Government bond yields haven’t peaked yet as experts say the 10-year rate could hit 2%.


A trader on the New York Stock Exchange (NYSE) on Wall Street in New York City.

Johannes Eisele | AFP | Getty Images

According to Jurrien Timmer of Fidelity Investments, 10-year US Treasury bond yields could be an inch higher, but that may not pose a risk to financial markets.

“I think the yields could go a little higher. So far they have been up to 1.75%. I have a simple bond model that suggests 2% should be the cap,” said Timmer, director of global macro at the firm said CNBC “Squawk Box Asia” on Tuesday.

The yield on the 10-year benchmark Treasury note surged over 1.7% last Thursday, its highest level in more than a year. It did so despite assurances from the Federal Reserve that it had no plans to raise interest rates anytime soon or to simplify its bond purchase program.

Timmer also downplayed concerns that the recent surge in bond yields and inflation expectations could mean a repeat of the 2013 “taper tantrum”. At that point, government bond yields suddenly spiked on the market panic after the Fed announced it was cutting back on its quantitative easing program.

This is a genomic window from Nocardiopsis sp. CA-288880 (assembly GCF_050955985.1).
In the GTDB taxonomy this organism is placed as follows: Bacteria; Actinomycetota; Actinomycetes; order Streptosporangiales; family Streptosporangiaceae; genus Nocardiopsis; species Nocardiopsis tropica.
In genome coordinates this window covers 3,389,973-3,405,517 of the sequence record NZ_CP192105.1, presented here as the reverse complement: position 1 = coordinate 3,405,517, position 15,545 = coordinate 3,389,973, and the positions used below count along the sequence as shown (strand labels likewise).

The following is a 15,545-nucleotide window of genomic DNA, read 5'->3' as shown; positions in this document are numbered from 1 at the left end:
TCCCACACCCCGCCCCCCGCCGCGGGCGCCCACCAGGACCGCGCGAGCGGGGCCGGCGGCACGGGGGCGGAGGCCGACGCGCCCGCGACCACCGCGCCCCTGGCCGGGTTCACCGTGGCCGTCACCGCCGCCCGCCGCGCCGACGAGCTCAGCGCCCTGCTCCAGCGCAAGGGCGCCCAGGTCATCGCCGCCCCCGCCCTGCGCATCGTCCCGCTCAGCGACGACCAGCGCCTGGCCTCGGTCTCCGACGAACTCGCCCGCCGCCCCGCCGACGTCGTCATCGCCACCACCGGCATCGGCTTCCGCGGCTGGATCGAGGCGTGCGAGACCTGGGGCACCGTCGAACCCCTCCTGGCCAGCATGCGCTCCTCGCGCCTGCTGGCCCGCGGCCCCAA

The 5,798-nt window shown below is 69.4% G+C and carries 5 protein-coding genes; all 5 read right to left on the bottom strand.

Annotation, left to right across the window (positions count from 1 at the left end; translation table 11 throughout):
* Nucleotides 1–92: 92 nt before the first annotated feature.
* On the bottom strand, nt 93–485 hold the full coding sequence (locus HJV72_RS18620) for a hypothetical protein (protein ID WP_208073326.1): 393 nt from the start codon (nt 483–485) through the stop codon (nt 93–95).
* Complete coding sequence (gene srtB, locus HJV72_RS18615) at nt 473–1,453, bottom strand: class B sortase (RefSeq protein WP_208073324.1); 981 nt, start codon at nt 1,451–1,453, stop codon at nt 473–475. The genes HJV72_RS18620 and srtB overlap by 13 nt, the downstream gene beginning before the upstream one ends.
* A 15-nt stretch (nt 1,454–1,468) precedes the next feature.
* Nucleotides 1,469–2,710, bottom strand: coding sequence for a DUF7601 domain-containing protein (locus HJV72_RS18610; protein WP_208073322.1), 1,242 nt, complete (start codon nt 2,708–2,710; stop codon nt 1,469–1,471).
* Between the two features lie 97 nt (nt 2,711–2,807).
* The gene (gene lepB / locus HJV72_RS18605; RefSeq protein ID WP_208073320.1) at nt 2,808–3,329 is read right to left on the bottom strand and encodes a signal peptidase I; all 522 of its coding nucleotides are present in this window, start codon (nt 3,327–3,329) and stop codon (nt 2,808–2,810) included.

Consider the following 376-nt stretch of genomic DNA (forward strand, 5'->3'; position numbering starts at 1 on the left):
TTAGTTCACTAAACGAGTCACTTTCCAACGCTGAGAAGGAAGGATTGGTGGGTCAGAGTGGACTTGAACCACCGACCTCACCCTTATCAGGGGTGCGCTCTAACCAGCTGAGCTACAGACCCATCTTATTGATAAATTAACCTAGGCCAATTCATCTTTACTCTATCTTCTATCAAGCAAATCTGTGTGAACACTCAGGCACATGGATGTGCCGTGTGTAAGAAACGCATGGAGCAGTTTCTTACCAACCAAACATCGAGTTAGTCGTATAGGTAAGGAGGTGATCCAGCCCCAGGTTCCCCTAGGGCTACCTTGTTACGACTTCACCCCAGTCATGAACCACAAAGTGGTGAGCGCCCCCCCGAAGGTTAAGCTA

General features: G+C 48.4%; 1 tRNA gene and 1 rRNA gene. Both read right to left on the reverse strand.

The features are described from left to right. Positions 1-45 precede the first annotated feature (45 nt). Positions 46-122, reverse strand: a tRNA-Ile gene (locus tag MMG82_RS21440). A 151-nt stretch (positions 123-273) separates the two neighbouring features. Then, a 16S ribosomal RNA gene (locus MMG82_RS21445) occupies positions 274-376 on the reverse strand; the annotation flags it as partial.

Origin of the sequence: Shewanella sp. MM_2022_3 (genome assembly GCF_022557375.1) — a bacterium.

“So far, returns have risen 125 basis points. Half of them are real returns. Half of them are inflation. For now, I think that’s okay,” said Timmer. In 2013, “it was all real returns that were up nearly 200 basis points in six weeks. If we saw anything like this, it would be a pretty big shock to the system,” he added.

Following the conclusion of the Fed’s two-day political meeting last Wednesday, the central bank announced that it sees stronger economic growth than previously thought and forecasts that gross domestic product will rise to 6.5% in 2021. This is higher than the forecast GDP growth of 4.2% in December.

The Fed also expects core inflation to hit 2.2% this year, but expects it to stay around 2% in the long term.

David Bailin, chief investment officer and managing director of Citi Private Bank, shared a similar opinion, telling Squawk Box Asia that government bond yields have not yet peaked.

“There is no doubt that we are not done with the rate hikes because we are just entering the new economic cycle. All momentum is ahead of us,” said Bailin, referring to the coronavirus aid package recently signed by Biden in the amount of 1, $ 9 trillion administration earlier this month.

He added that financial markets are currently going through an adjustment phase and are having to get used to higher interest rates on government bonds.

“It could be between 2% and 2.5% in a year. And we certainly believe that the economy, which is growing by 4% plus, can tolerate this.”


Katherine Clark